Coco de Paimpol (Paimpol haricot bean)
Coco de Paimpol
The Coco de Paimpol is an AOP semi-dry haricot bean for shelling presented in pods. The pods are pale yellow mottled with purple, the seed is ovoid and uniformly white and the seed coat is very thin. Cooking is particularly rapid and gives a tender product which melts in the mouth and has a characteristic flowery and nutty flavour.
Haricot beans which qualify for the registered designation of origin ‘Coco de Paimpol' are grown in 85 communes in the north of the départment of Côtes d'Armor in Brittany. The geographical area covered corresponds to the coastal part of the former Breton provinces of Trégor and Goelo. This coastal area, because of its geology, is suitable for vegetable growing and market gardening. It is composed of rocks still covered by a formation of particularly well structured loamy soils which are good for growing beans in. The small temperature range in this region enables the beans plants to mature slowly and well, which is necessary in order to obtain a high quality product. In addition, the maximum summer temperature means that the pods are well matured and have an excellent appearance. The Coco de Paimpol owes it fame also to the skill of its growers, who have preserved the traditional cultivation techniques, in particular manual harvesting.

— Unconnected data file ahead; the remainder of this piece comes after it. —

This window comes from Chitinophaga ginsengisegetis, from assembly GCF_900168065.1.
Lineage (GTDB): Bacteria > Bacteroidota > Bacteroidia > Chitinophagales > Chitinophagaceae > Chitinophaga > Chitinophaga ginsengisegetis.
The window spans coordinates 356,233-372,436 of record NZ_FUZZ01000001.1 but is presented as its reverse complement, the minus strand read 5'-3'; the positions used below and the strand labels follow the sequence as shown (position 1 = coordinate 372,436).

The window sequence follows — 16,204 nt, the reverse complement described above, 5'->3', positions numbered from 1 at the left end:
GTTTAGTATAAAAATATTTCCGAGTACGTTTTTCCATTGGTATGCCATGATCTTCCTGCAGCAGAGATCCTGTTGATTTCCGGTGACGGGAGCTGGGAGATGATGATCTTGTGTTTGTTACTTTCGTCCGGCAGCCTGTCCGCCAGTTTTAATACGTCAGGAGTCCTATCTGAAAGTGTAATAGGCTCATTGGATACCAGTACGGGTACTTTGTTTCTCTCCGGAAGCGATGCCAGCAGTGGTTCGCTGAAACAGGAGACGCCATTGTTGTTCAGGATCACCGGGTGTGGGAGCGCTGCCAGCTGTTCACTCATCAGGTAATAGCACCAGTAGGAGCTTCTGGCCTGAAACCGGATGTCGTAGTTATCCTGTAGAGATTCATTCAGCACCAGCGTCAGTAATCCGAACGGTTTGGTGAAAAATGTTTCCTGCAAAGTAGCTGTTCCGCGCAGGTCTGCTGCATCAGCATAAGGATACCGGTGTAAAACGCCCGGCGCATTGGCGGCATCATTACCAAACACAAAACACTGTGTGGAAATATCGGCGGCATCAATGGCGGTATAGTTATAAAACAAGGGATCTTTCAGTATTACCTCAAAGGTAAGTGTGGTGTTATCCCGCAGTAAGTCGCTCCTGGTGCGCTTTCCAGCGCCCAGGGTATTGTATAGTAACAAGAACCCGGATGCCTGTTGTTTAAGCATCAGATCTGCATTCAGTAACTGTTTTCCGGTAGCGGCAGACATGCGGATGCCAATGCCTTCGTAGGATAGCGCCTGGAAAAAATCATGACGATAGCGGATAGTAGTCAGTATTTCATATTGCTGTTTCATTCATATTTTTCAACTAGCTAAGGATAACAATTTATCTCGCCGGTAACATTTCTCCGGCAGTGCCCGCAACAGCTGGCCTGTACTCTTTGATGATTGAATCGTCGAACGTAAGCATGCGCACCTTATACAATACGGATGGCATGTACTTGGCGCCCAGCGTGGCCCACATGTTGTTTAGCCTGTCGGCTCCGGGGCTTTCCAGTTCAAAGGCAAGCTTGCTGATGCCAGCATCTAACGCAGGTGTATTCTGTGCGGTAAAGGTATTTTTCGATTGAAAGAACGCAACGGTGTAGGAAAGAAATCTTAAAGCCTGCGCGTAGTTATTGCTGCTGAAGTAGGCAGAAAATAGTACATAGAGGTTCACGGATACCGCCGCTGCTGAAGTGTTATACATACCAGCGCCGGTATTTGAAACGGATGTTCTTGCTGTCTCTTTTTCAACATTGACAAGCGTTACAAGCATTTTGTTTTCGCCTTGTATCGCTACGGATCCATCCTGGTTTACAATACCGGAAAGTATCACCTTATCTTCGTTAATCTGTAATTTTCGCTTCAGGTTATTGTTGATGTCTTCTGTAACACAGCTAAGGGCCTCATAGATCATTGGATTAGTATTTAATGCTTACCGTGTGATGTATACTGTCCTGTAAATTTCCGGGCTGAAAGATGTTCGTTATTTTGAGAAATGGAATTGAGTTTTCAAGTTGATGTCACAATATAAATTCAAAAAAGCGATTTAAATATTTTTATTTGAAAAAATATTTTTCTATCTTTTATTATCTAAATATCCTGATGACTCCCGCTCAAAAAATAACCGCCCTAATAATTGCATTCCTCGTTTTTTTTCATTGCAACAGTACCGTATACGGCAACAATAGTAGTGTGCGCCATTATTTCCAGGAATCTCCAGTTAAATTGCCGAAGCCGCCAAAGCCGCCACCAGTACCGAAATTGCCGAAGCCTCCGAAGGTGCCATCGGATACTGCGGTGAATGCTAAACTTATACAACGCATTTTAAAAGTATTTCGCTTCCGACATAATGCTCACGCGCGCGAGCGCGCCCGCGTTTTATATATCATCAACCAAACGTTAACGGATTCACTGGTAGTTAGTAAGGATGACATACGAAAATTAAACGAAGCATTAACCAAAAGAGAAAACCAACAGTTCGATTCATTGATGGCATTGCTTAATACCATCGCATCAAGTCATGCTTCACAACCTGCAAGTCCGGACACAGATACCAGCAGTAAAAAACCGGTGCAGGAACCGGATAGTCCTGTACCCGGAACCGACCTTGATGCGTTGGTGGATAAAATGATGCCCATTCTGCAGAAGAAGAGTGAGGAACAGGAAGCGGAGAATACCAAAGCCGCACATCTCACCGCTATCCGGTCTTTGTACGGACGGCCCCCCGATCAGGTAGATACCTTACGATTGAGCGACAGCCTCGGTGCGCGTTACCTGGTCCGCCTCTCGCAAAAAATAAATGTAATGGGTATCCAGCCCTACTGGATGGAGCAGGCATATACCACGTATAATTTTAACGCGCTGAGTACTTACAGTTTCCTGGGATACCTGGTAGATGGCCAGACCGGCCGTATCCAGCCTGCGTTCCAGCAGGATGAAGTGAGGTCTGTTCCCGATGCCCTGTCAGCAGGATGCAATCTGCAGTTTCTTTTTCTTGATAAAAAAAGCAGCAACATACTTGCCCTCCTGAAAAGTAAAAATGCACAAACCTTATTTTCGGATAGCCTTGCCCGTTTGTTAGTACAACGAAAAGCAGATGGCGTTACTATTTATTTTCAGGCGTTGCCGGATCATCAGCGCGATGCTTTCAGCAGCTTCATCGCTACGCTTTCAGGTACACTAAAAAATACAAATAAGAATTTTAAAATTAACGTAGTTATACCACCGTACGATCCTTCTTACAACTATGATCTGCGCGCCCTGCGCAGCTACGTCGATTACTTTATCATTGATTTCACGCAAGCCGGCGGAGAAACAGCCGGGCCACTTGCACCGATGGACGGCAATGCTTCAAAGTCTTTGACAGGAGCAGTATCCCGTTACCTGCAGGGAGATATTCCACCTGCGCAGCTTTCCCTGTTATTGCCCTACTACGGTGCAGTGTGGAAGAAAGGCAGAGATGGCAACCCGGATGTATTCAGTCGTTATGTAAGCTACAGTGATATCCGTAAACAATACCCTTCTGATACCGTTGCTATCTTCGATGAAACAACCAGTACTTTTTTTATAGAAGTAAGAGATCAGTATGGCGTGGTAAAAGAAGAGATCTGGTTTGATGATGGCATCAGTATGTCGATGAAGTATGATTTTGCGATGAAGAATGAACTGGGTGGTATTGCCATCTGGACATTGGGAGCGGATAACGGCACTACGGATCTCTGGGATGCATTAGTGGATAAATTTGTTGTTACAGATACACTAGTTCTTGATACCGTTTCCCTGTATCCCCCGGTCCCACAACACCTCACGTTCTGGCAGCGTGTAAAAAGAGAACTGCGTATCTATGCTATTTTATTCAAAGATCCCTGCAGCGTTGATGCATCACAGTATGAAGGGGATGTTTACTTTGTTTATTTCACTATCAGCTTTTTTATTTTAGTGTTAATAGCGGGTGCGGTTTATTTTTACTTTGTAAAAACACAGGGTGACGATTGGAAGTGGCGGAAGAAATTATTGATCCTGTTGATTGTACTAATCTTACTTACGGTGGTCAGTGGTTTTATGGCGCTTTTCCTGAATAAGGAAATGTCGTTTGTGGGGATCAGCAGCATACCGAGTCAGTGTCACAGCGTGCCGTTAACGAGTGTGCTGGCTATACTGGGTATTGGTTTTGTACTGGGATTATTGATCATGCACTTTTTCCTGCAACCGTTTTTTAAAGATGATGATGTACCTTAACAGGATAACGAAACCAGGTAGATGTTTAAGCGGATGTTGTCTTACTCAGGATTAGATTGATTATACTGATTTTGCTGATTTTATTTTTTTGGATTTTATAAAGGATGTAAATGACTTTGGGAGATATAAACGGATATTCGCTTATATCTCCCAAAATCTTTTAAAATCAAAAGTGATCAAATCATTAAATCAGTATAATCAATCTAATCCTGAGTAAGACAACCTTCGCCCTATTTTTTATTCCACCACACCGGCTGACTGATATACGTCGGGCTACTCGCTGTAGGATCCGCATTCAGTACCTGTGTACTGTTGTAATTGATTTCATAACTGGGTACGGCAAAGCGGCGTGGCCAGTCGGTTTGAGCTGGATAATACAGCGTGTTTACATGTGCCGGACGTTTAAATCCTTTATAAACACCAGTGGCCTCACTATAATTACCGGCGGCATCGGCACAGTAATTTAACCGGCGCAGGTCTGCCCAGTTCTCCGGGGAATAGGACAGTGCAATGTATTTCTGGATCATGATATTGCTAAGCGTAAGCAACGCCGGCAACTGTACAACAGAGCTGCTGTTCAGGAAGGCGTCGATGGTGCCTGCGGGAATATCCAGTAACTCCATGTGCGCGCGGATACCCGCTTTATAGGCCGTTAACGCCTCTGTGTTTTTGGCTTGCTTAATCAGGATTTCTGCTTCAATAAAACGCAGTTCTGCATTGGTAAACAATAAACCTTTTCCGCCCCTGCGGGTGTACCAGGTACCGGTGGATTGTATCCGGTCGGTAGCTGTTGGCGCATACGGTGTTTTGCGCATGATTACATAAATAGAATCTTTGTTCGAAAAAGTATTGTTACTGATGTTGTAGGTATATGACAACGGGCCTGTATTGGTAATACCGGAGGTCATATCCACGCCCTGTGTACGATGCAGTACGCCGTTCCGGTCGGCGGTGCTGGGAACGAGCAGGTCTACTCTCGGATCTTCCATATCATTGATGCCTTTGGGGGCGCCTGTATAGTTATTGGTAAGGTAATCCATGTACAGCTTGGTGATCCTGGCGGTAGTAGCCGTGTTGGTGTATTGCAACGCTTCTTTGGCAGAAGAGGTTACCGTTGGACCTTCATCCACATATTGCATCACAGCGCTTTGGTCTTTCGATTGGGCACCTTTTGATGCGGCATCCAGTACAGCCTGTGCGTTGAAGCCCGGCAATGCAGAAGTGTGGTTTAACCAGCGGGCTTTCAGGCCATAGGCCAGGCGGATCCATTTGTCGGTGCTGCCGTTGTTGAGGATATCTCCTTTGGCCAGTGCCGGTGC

Cultivation of this bean is part of the long established horticultural tradition of the Paimpol region. It was confined to gardens until 1939. From 1939-45 the coco, because of its nutritional qualities, helped to make up for food shortages. After 1948 marketing was organised on a commercial scale. The beans were first marketed dry and then semi-dry, which turned out to be more profitable. Semi-dry beans are softer, cook more rapidly and are easier to digest. The quality of the product is widely recognised and the Paimpol region today accounts for most of French production of semi-dry coco beans for shelling. Beans entitled to the registered designation of origin ‘Coco de Paimpol' are produced and packed within the geographical area defined for that designation.
The seed used belongs to the species Phaseolus vulgaris L. Sowing is in rows. Harvesting extends from July to November. Harvesting and sorting the pods are done manually after the plants have been uprooted. Only pods which have reached the semi-dry stage are selected and defective pods and impurities are discarded. From when they are packaged until they are dispatched, Cocos de Paimpol are kept in packaging which prevents the beans from heating or from drying out, using the cold moist storage technique.
Reference: The European Commission